03 February 2012
By Kounteya Sinha
New Delhi India
Malaria deaths in India could be almost 46 times the official figure issued here.
A new study by University of Washington researchers published in Lancet shows that malaria kills 1.2 million people worldwide each year —double the number cited in the World Malaria Report 2011. In India, the study estimates “4,800 malaria deaths in children younger than 5 years and 42,000 malaria deaths in those aged 5 years or older” for 2010 as against “19,000 malaria deaths in children younger than five years and 87,000 malaria deaths in those aged five years or older in 2002.”
This means malaria killed an estimated 46,800 Indians in 2010. However, the National Vector Borne Disease Control Programme estimates that 1,023 people died of malaria infection in 2010. A ministry official said, “At present, the malaria mortality figures quoted by the NVBDCP are those cases which are microscopically confirmed.” The study said, “In our analysis for India, we include all available sources of data for malaria mortality. We include data from the Sample Registration Scheme of the National Family Health Survey and the Sample Registration Scheme, both of which record high rates of malaria mortality. We also include findings from the Survey of Causes of Death from 1980 to 1990 and the Medical Certification of Causes of Death from 1990 to 2004.”
It makes another interesting finding. While many believe that most malaria deaths occur in young children (under 5 years), this study shows that nearly half (42%) of all deaths globally occur in older children and adults. Malaria deaths in individuals aged 15-49, 50-69 and 70 or older account for 20%, 9%, and 6% of malaria deaths in 2010 respectively. The proportion of malaria deaths in adults in each country examined was almost always more than 40%.
For the Lancet study, Prof Christopher Murray from the Institute for Health Metrics and Evaluation, University of Washington, collected all available data for malaria mortality from 1980 to 2010. The authors found that, compared to the World Malaria Report, 2011, their estimates of deaths were 1.3 times higher for children younger than five years in Africa, 8.1 times higher for those aged five years or older in Africa and 1.8 times higher for individuals of all ages outside of Africa.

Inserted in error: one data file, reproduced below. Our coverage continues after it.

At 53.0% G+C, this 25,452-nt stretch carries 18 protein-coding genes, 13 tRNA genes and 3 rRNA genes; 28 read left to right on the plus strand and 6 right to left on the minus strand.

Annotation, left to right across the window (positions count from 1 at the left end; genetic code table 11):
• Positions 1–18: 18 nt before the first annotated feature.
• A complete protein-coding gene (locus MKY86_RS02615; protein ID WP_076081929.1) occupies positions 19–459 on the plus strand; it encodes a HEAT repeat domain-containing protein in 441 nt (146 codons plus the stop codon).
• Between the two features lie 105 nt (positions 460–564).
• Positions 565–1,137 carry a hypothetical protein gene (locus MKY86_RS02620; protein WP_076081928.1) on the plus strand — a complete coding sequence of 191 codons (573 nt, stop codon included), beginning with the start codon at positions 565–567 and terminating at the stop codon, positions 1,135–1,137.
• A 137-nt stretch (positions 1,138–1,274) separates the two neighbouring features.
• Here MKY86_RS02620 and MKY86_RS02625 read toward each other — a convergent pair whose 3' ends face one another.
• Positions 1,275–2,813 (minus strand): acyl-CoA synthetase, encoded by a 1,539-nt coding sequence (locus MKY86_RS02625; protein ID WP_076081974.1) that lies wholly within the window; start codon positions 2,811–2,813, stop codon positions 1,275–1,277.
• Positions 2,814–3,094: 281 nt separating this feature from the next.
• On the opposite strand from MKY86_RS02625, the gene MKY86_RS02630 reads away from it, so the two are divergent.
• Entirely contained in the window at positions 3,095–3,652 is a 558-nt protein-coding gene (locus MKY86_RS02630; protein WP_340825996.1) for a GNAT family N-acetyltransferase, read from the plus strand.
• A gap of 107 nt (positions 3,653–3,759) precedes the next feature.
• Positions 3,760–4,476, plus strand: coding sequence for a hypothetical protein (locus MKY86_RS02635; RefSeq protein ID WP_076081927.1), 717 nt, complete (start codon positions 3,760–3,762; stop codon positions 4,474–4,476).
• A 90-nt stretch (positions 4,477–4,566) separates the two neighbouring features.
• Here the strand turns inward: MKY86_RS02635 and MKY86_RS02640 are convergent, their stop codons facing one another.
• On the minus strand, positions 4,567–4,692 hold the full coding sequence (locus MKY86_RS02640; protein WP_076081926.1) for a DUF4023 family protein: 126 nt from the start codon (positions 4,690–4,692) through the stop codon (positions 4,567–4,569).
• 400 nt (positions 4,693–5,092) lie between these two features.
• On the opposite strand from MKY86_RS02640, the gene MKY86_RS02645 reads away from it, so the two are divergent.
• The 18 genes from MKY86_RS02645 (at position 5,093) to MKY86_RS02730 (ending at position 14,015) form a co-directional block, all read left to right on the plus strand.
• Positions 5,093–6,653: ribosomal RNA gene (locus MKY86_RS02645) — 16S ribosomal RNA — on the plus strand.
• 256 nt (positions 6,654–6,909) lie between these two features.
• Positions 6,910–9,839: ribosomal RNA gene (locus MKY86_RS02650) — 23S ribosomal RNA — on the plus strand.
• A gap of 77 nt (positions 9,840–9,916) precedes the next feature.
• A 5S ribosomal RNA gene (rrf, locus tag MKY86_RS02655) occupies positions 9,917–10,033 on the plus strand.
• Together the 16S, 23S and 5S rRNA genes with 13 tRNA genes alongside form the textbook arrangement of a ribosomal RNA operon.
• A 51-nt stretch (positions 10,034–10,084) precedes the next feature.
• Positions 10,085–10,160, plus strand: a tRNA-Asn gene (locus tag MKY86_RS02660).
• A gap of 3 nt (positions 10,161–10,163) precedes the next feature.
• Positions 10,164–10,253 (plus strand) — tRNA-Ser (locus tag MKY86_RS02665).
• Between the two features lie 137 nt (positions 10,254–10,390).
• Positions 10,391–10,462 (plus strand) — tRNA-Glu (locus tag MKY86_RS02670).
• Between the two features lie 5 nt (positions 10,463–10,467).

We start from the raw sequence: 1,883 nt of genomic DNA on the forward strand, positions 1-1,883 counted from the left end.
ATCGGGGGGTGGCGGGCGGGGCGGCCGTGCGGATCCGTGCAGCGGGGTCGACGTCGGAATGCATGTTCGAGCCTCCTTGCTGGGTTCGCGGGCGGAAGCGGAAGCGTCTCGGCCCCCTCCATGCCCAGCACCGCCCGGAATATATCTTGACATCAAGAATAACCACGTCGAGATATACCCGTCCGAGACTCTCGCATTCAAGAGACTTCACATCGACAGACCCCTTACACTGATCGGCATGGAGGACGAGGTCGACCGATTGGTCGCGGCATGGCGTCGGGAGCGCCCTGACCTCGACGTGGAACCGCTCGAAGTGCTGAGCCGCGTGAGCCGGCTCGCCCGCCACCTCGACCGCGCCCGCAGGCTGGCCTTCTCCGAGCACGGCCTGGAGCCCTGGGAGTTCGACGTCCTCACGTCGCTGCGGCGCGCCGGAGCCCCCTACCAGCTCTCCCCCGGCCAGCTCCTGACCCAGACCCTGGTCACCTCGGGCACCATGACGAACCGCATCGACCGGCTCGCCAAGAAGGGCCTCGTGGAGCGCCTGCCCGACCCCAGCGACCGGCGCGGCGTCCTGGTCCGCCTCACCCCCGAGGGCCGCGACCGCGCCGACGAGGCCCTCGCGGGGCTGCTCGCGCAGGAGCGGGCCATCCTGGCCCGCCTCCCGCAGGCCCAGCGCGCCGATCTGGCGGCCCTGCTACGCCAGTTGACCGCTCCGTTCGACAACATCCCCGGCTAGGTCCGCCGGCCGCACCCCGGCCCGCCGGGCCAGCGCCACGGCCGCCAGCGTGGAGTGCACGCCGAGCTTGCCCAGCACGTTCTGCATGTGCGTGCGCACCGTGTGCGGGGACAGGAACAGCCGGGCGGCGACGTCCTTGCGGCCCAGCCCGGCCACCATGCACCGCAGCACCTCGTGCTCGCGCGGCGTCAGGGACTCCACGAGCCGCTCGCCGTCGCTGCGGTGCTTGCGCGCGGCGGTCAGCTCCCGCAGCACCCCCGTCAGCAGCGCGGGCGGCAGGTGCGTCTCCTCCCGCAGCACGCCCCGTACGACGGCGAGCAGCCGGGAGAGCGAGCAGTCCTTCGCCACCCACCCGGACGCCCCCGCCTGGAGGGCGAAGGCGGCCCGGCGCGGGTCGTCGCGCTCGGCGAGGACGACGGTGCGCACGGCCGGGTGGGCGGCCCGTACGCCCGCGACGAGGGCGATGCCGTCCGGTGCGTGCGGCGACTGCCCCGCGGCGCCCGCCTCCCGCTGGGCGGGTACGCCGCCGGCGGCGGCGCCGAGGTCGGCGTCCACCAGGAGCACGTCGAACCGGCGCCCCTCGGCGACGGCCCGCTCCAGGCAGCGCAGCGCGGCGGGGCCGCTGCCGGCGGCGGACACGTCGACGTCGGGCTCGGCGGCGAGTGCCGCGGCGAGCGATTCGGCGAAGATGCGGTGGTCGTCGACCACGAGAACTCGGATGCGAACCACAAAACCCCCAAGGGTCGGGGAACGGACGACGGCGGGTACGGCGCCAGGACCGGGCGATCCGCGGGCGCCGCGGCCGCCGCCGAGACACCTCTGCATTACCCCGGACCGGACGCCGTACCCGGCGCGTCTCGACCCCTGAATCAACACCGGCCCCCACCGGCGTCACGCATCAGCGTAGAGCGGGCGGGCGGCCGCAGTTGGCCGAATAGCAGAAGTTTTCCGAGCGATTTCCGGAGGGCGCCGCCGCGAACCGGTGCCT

Crucially, 4.3 lakh more deaths occurred worldwide in individuals aged five years or older in 2010 than was suggested by WHO estimates (5.24 lakh against 91,000). However, the study adds that more malaria mortality also means that short-term goals — the reduction of malaria deaths to zero by 2015 — might be unrealistic. The authors say: “We estimated that if decreases from the peak year of 2004 continue, malaria mortality will decrease to less than 100, 000 deaths only after 2020.”
According to the World Malaria Report 2011, more than 70% of India’s population — 100.41 crore face the risk of malaria infection. Around 31 crore people, however, face the “highest risk” of getting infected by the vector-borne disease.
India has more than 10 crore suspected malaria cases, but only 15.9 lakh could be confirmed in 2010. Of the confirmed cases, 8.3 lakh people were infected by plasmodium falciparum while 7.6 lakh people were infected with Plasmodium vivax.
How many people exactly die of malaria in India is still a mystery. This is why the ministry had formed a 16-member expert group under the chairmanship of Dr Padam Singh, former additional director general of the Indian Council of Medical Research to estimate the country’s exact malaria deaths.
The official added, “The committee, which has experts from the ministry, WHO, ICMR and the National Institute of Medical Statistics is developing a mathematical formula to assess the country’s actual malaria death burden.”
Experts felt the need to clearly define “clinical malaria, probable malaria and confirmed malaria cases so as to avoid any bias in recording/ reporting of malaria morbidity and mortality.
The directorate is at present striving to come out with some acceptable model for estimation of malaria deaths. If need be, some operational research can be incorporated in the programme.”
Professor Prabhat Jha, who earlier estimated India’s malaria deaths to be much higher, had said “WHO only counts patients who tested positive for malaria at a hospital setting. We conducted direct interviews with those who died of symptoms closely resembling to malaria like high fever and shivering but didn’t get a blood test done. We found that 4% of all deaths in India in the age group 1-70 years were due to malaria,” Jha had said. He had added, “WHO’s methodology is flawed because most of those who reach a hospital with malaria do get treated. Those who die are the ones who don’t reach a hospital.”